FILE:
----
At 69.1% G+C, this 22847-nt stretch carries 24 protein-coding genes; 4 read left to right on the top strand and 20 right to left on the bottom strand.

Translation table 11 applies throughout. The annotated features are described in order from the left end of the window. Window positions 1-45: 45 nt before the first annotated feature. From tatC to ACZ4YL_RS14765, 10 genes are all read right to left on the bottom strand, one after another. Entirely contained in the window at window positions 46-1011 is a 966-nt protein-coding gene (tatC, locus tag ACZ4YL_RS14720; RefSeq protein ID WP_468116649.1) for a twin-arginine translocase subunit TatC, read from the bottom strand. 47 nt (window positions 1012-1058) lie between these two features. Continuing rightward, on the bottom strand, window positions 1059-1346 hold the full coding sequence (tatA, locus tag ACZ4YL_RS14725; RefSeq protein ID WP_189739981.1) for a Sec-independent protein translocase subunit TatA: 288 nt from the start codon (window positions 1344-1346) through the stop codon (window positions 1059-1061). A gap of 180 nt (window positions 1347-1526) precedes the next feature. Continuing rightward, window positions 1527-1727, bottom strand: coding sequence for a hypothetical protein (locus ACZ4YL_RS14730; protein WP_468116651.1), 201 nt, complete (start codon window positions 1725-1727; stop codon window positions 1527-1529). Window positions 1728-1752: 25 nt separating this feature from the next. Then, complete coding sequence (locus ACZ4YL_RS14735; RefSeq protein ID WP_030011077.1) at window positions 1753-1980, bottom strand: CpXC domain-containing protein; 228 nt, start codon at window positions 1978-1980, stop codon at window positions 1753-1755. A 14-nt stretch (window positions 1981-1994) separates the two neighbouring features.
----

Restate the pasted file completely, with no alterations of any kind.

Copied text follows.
At 69.1% G+C, this 22847-nt stretch carries 24 protein-coding genes; 4 read left to right on the top strand and 20 right to left on the bottom strand.

Translation table 11 applies throughout. The annotated features are described in order from the left end of the window. Window positions 1-45: 45 nt before the first annotated feature. From tatC to ACZ4YL_RS14765, 10 genes are all read right to left on the bottom strand, one after another. Entirely contained in the window at window positions 46-1011 is a 966-nt protein-coding gene (tatC, locus tag ACZ4YL_RS14720; RefSeq protein ID WP_468116649.1) for a twin-arginine translocase subunit TatC, read from the bottom strand. 47 nt (window positions 1012-1058) lie between these two features. Continuing rightward, on the bottom strand, window positions 1059-1346 hold the full coding sequence (tatA, locus tag ACZ4YL_RS14725; RefSeq protein ID WP_189739981.1) for a Sec-independent protein translocase subunit TatA: 288 nt from the start codon (window positions 1344-1346) through the stop codon (window positions 1059-1061). A gap of 180 nt (window positions 1347-1526) precedes the next feature. Continuing rightward, window positions 1527-1727, bottom strand: coding sequence for a hypothetical protein (locus ACZ4YL_RS14730; protein WP_468116651.1), 201 nt, complete (start codon window positions 1725-1727; stop codon window positions 1527-1529). Window positions 1728-1752: 25 nt separating this feature from the next. Then, complete coding sequence (locus ACZ4YL_RS14735; RefSeq protein ID WP_030011077.1) at window positions 1753-1980, bottom strand: CpXC domain-containing protein; 228 nt, start codon at window positions 1978-1980, stop codon at window positions 1753-1755. A 14-nt stretch (window positions 1981-1994) separates the two neighbouring features.